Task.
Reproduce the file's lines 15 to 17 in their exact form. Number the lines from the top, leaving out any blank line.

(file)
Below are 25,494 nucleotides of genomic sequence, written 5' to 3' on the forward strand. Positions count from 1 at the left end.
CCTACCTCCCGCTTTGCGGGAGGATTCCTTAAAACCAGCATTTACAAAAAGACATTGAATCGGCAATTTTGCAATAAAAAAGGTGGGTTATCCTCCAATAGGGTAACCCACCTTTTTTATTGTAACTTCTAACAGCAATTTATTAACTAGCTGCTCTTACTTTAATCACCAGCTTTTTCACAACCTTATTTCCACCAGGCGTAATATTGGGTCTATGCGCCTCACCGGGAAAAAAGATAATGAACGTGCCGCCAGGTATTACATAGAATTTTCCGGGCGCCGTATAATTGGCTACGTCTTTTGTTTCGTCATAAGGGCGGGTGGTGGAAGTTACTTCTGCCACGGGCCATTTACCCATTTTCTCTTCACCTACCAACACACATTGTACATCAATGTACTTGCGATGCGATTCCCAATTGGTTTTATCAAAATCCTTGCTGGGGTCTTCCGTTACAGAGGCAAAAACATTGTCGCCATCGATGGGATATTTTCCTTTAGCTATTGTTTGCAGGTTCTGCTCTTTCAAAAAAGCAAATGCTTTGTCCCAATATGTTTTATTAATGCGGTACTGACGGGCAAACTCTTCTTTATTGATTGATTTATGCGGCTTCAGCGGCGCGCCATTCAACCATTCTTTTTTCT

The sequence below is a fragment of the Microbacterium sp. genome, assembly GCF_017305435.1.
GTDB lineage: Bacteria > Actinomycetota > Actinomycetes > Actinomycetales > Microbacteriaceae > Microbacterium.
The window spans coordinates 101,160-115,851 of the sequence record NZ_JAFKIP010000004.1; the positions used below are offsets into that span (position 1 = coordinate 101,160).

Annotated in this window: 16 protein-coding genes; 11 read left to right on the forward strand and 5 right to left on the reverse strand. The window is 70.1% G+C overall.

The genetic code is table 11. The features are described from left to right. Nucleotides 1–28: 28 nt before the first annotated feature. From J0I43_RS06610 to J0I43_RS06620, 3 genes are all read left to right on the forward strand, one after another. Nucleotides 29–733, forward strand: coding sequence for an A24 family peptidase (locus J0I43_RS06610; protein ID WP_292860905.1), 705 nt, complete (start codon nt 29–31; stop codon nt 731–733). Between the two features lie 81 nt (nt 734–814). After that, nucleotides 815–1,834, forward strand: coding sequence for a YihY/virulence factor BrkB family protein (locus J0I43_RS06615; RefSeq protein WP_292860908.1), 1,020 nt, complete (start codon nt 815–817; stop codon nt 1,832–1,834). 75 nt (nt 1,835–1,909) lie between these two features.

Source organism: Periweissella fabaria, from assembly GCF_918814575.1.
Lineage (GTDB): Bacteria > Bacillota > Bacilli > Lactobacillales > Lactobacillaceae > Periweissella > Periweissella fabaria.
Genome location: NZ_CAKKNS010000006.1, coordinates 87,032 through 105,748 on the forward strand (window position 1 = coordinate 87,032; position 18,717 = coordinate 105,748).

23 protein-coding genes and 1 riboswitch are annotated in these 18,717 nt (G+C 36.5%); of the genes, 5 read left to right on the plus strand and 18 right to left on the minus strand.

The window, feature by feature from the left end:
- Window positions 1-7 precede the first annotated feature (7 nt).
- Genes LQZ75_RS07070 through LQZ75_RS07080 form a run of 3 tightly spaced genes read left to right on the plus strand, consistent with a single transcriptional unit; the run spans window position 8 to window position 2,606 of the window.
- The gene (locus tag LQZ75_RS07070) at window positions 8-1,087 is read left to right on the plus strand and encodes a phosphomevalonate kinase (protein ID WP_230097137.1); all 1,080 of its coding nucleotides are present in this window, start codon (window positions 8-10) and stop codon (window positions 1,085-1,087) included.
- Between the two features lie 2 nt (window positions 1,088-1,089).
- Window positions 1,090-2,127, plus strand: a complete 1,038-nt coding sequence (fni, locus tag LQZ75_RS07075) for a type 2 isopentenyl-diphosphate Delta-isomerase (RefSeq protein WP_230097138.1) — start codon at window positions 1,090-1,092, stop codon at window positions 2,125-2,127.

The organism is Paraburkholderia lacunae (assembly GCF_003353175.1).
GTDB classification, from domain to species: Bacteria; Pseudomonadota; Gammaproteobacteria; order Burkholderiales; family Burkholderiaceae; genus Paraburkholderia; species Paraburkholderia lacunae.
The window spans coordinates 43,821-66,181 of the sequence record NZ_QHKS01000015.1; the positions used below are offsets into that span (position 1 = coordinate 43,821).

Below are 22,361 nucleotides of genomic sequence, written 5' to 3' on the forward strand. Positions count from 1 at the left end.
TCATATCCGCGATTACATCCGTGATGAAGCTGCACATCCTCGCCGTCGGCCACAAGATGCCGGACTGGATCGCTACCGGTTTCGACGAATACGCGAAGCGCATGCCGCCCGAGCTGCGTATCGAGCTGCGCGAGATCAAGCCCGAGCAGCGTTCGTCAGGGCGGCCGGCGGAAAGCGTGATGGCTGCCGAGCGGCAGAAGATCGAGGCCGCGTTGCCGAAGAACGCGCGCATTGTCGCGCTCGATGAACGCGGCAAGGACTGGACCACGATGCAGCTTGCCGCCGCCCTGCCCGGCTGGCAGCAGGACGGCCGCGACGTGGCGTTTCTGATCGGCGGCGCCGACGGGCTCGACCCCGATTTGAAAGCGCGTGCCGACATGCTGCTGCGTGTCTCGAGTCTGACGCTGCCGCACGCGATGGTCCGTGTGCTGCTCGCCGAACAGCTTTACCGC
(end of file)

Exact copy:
- The gene (locus tag LQZ75_RS07070) at window positions 8-1,087 is read left to right on the plus strand and encodes a phosphomevalonate kinase (protein ID WP_230097137.1); all 1,080 of its coding nucleotides are present in this window, start codon (window positions 8-10) and stop codon (window positions 1,085-1,087) included.
- Between the two features lie 2 nt (window positions 1,088-1,089).
- Window positions 1,090-2,127, plus strand: a complete 1,038-nt coding sequence (fni, locus tag LQZ75_RS07075) for a type 2 isopentenyl-diphosphate Delta-isomerase (RefSeq protein WP_230097138.1) — start codon at window positions 1,090-1,092, stop codon at window positions 2,125-2,127.